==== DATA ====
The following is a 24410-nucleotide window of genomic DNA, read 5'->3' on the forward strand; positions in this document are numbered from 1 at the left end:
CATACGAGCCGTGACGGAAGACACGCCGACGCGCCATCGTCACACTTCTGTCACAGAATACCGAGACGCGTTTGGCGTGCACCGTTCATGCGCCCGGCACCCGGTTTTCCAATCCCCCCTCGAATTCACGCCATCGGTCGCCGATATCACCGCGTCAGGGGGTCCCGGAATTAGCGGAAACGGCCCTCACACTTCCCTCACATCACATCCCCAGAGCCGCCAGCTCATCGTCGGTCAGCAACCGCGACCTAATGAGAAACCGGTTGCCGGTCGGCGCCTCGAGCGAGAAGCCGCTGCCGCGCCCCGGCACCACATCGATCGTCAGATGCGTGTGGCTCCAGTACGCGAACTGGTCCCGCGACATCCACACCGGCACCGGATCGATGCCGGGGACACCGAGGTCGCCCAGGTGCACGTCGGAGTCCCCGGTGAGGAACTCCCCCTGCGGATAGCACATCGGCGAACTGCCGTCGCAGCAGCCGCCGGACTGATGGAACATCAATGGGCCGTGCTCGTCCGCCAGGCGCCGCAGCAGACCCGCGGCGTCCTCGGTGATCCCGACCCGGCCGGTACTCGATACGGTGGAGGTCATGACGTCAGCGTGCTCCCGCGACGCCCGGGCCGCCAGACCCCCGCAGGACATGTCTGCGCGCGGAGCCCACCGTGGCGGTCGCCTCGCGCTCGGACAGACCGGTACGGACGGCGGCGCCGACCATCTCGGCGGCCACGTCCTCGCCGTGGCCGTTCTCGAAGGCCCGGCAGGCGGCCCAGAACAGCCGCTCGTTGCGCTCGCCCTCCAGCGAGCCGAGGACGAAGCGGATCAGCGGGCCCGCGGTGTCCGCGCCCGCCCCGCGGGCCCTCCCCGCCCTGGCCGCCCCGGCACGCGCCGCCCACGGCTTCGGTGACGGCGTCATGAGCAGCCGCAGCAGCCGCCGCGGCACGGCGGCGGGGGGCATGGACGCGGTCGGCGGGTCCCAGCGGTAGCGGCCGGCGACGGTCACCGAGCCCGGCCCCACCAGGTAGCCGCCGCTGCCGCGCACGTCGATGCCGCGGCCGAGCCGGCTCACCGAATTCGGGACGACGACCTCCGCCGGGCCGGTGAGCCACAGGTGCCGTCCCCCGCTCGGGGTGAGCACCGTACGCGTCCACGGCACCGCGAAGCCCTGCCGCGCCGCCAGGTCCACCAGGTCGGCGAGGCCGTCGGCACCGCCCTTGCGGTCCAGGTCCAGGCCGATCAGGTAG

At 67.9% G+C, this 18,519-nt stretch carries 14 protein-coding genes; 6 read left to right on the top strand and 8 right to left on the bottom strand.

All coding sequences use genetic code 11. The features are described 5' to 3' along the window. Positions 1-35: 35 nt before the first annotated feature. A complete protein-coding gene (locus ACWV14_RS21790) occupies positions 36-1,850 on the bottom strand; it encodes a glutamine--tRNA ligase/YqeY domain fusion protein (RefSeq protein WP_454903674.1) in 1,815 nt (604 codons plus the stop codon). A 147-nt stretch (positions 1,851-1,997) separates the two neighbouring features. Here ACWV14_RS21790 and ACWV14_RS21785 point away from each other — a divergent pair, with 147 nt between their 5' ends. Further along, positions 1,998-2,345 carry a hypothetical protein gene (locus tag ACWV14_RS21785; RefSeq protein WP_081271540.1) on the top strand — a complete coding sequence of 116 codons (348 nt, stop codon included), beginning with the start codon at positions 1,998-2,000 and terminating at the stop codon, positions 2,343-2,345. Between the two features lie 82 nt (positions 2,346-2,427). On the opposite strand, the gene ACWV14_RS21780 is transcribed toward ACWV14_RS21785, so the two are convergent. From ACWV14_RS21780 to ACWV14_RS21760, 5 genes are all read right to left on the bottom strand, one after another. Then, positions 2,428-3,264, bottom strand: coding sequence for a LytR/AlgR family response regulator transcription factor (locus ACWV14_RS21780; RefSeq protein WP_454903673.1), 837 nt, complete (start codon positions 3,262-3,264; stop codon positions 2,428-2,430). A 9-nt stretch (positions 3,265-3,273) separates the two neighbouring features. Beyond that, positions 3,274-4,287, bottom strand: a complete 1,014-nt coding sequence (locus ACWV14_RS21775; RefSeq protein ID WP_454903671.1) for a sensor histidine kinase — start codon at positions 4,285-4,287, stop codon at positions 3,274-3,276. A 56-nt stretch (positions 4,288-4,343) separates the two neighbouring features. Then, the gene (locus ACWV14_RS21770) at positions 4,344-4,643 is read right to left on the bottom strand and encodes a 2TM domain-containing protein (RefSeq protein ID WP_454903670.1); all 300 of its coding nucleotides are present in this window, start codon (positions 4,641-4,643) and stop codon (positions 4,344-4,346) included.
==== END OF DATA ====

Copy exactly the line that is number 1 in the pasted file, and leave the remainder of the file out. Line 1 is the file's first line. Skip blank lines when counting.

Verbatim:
The following is a 24410-nucleotide window of genomic DNA, read 5'->3' on the forward strand; positions in this document are numbered from 1 at the left end: